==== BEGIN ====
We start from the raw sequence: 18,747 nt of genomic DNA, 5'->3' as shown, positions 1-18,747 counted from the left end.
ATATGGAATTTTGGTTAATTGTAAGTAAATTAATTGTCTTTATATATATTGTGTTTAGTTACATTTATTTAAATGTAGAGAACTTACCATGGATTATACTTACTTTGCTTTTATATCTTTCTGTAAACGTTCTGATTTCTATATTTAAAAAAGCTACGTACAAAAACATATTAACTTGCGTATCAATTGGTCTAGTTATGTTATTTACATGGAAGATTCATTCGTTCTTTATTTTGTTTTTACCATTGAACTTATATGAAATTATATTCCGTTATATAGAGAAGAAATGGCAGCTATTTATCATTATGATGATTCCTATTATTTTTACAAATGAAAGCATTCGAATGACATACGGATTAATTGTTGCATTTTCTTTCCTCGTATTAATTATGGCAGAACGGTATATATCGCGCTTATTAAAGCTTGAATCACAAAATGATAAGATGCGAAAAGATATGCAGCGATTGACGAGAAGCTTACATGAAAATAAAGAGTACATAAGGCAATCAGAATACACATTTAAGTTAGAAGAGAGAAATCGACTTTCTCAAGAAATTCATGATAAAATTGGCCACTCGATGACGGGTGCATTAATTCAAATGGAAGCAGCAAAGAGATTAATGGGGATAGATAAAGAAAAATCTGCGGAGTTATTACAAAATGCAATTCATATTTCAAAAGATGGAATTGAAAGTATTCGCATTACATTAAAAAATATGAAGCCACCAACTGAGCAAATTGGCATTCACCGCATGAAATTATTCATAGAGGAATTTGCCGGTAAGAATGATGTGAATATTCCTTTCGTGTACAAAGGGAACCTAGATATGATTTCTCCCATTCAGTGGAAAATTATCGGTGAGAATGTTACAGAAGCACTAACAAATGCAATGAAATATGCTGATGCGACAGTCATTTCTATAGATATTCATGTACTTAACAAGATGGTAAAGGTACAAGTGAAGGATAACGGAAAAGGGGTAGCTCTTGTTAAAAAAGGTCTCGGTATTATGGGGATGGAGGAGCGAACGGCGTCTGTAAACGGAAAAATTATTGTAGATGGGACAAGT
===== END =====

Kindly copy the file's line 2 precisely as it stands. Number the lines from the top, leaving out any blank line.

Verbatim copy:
ATATGGAATTTTGGTTAATTGTAAGTAAATTAATTGTCTTTATATATATTGTGTTTAGTTACATTTATTTAAATGTAGAGAACTTACCATGGATTATACTTACTTTGCTTTTATATCTTTCTGTAAACGTTCTGATTTCTATATTTAAAAAAGCTACGTACAAAAACATATTAACTTGCGTATCAATTGGTCTAGTTATGTTATTTACATGGAAGATTCATTCGTTCTTTATTTTGTTTTTACCATTGAACTTATATGAAATTATATTCCGTTATATAGAGAAGAAATGGCAGCTATTTATCATTATGATGATTCCTATTATTTTTACAAATGAAAGCATTCGAATGACATACGGATTAATTGTTGCATTTTCTTTCCTCGTATTAATTATGGCAGAACGGTATATATCGCGCTTATTAAAGCTTGAATCACAAAATGATAAGATGCGAAAAGATATGCAGCGATTGACGAGAAGCTTACATGAAAATAAAGAGTACATAAGGCAATCAGAATACACATTTAAGTTAGAAGAGAGAAATCGACTTTCTCAAGAAATTCATGATAAAATTGGCCACTCGATGACGGGTGCATTAATTCAAATGGAAGCAGCAAAGAGATTAATGGGGATAGATAAAGAAAAATCTGCGGAGTTATTACAAAATGCAATTCATATTTCAAAAGATGGAATTGAAAGTATTCGCATTACATTAAAAAATATGAAGCCACCAACTGAGCAAATTGGCATTCACCGCATGAAATTATTCATAGAGGAATTTGCCGGTAAGAATGATGTGAATATTCCTTTCGTGTACAAAGGGAACCTAGATATGATTTCTCCCATTCAGTGGAAAATTATCGGTGAGAATGTTACAGAAGCACTAACAAATGCAATGAAATATGCTGATGCGACAGTCATTTCTATAGATATTCATGTACTTAACAAGATGGTAAAGGTACAAGTGAAGGATAACGGAAAAGGGGTAGCTCTTGTTAAAAAAGGTCTCGGTATTATGGGGATGGAGGAGCGAACGGCGTCTGTAAACGGAAAAATTATTGTAGATGGGACAAGT